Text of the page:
The ringing of my phone jarred me awake at 2:55 on Sunday morning. 2:55! Vaguely conscious, I mumbled some sort of greeting. It must have sounded like I’d smoked profusely for a lifetime.
Someone on the other line said something about being with a security company and that an alarm was going off at our church building. “Church? What’s a church?” Slowly, the fog in my brain began to lift and I asked a few questions. Apparently, the wind had caused an unlocked door at our church building to set off an alarm. No motion detectors were activated so it seemed all was well. After some additional words the phone call ended. It was nearly 3 a.m.
Since becoming a pastor decades ago, Saturday night sleep has always been fitful. Continue reading
Married or planning to marry? Want to make that marriage as unhappy, bitter and painful as possible? Well, you’ve come to the right place. Here are seven easy steps to having a lousy marriage.
1. Make your marriage all about you. This is Lousy Marriage 101. Don’t consider your spouse. Make it all about you, you, you. Forget their interests, needs or love language. Better to not think of them at all. Keep the focus of the marriage all about what you want, what you like and what you need. Is that so hard? Continue reading
Robert Fulghum famously titled a book, “All I Really Needed to Know I Learned in Kindergarten.” It is a great title, but a lousy philosophy of life. There is much to be learned after kindergarten- algebra, geology and how to cook a good steak, to name a few.
The best leaders are life long learners. They don’t stop learning after school ends. They don’t believe they possess they sum of all knowledge or that what they currently know is sufficient. They ask questions, seek information and try new things.
Christian leaders especially need to continue to learn. Our calling cries out for continuing education- formal and informal. We would do well to keep studying, thinking and searching. There is much for us yet to learn about God’s word, his plans and the ministry he calls us to.
Perhaps, like me, you finished kindergarten long ago. But here are five reasons ministry leaders need to continue to learn as long as God gives us life and breath. Continue reading
The title summarizes much of what passes for discourse and discussion today. We are more likely, it seems, to attack than converse. We tend to disagree so disagreeably. We appear to have lost the ability to have helpful conversations about areas where we may differ. This negatively affects us in our jobs, our families and our friendships.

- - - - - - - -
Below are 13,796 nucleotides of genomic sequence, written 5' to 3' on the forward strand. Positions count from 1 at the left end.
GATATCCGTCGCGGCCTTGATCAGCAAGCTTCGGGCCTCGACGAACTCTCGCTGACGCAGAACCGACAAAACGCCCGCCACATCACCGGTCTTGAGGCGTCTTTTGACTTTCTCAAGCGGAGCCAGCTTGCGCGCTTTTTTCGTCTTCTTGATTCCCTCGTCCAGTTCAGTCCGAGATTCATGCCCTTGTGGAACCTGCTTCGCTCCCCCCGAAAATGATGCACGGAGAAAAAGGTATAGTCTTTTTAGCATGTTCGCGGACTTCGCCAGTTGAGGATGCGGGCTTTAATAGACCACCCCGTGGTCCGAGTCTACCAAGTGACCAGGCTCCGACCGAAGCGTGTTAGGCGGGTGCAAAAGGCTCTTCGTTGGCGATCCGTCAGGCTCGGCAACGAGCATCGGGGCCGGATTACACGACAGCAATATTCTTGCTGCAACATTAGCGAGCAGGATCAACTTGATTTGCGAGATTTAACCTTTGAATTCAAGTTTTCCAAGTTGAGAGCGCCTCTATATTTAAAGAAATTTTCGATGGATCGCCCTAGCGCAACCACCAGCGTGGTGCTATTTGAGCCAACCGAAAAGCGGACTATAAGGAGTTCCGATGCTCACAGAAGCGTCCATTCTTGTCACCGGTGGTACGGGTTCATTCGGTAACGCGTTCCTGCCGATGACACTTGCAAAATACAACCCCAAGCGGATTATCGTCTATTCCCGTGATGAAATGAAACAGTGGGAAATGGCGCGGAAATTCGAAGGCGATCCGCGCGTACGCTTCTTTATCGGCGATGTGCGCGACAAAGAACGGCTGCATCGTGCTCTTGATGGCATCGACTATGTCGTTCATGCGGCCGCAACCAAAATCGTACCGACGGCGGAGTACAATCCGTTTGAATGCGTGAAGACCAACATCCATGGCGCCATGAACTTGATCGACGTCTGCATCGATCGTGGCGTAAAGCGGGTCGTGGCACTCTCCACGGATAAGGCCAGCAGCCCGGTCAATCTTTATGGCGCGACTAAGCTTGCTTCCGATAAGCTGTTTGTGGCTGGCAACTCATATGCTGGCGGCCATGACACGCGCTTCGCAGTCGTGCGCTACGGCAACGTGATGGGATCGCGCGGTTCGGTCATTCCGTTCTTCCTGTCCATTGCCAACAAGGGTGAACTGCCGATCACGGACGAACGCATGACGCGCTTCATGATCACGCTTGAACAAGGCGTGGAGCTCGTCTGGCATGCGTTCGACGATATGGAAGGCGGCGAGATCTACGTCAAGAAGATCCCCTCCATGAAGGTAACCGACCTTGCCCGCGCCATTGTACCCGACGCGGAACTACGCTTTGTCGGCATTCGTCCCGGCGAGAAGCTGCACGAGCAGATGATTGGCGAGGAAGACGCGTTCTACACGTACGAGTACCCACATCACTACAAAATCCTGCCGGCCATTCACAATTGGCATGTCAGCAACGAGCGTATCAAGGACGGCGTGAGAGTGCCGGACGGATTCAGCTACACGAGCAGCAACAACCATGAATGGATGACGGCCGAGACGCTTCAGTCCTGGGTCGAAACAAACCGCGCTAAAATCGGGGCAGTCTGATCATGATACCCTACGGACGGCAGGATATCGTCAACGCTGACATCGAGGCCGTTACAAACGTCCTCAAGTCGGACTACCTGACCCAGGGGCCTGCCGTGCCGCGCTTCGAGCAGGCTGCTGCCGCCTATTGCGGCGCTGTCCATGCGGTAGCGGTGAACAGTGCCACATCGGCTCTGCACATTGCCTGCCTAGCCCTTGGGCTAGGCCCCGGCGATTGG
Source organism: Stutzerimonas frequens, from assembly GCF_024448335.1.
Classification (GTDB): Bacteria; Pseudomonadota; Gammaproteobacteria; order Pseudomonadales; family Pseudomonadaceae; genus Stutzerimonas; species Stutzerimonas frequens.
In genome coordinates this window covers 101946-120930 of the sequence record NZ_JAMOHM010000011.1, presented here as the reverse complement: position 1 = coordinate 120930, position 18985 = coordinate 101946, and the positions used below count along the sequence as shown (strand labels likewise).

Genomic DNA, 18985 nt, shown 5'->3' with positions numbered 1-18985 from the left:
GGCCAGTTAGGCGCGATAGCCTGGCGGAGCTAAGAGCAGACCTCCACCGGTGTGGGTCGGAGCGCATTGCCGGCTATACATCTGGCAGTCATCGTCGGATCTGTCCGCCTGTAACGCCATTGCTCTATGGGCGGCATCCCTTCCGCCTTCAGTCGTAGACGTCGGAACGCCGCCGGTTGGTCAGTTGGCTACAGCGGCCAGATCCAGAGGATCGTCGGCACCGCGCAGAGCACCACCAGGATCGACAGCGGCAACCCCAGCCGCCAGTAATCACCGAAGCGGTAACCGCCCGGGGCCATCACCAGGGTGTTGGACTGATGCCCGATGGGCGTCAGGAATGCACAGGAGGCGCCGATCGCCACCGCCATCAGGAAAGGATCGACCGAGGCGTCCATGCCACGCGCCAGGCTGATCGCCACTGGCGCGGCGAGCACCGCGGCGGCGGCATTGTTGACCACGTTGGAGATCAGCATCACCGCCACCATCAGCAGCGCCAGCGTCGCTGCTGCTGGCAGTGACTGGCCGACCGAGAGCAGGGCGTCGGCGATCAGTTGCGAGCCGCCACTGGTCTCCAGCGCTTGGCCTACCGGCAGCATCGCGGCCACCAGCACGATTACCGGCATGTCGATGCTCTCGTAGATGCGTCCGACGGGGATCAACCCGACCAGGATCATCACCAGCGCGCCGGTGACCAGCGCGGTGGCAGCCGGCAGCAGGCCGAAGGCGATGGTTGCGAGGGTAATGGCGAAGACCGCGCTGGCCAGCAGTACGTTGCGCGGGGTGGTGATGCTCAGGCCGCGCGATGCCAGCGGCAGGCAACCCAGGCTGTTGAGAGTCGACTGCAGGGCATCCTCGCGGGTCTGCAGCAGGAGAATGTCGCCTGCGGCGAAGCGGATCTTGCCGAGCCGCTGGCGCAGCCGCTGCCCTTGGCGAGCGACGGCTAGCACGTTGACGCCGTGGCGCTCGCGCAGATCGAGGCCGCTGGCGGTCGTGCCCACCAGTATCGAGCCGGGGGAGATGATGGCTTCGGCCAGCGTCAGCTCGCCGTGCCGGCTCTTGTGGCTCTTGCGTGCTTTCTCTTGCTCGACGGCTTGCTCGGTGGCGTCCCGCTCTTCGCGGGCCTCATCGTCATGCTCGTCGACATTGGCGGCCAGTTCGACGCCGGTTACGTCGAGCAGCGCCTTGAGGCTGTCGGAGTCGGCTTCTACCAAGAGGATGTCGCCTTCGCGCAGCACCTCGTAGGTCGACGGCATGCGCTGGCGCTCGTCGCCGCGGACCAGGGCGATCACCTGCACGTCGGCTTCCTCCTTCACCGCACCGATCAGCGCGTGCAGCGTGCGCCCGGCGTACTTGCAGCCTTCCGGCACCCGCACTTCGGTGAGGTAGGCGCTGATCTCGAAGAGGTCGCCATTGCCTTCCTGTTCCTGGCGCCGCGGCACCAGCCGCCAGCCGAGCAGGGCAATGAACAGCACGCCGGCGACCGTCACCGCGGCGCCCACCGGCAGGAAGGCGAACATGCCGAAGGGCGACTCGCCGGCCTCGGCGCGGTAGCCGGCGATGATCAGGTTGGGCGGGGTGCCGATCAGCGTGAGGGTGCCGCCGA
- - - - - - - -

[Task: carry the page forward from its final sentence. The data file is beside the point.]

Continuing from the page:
Perhaps it is partially the result of media and social media. News shows have purveyors of opposing views talk over each other as though the best volume provides the best logic. Social media rewards demeaning attacks with attention and followers as though exclamation points make the point. Is there a better way?
James 1:19 provides some valuable insight for us. “Everyone should be quick to listen, slow to speak, and slow to anger.” Here, God’s word gives us three ways to improve our Continue reading
I was a young, energetic high school freshman football player. All enthusiasm, no experience. We were punting and I was running downfield to cover the punt, foolishly looking up to see where the ball was. Wham! I was knocked flat by an opposing player rudely taking advantage of my vulnerable state.
Know what I did next? Well, first I rolled around on the ground trying to get my bearings and calling out for my mother. But, eventually, I did what every football player must do at times. I got back up.
Football players aren’t the only ones who get Continue reading
Let’s face it. If discipleship was simply finding and following a program, the discipleship dilemma would have been solved long ago. Programs we have. Effective disciplemaking? Not so much.
I appreciate the role of programs in discipleship. They provide needed resources and helpful direction. They can point us down the right path and keep us from theological ditches. But discipleship takes more than a program. Authentic, life changing discipleship needs relationships.
Jesus spent time with people. In particular, he spent time with the 12 disciples. He taught them. He modeled proper behavior for them. He challenged them. Jesus even rebuked them where necessary. His discipleship course was the course of his life lived together with these men.
Perhaps we should see discipleship more like this. It is best done through relationships with other followers of our Lord. Stronger Christ followers helping other Christ followers live the life of Christ could become our model. We could begin to see discipleship as being done best through relationships rather than programs. Programs can be a tool, but relationships are the means.
Here are three reasons to see relationships as more important than programs in discipleship.
1. We need examples. Information Continue reading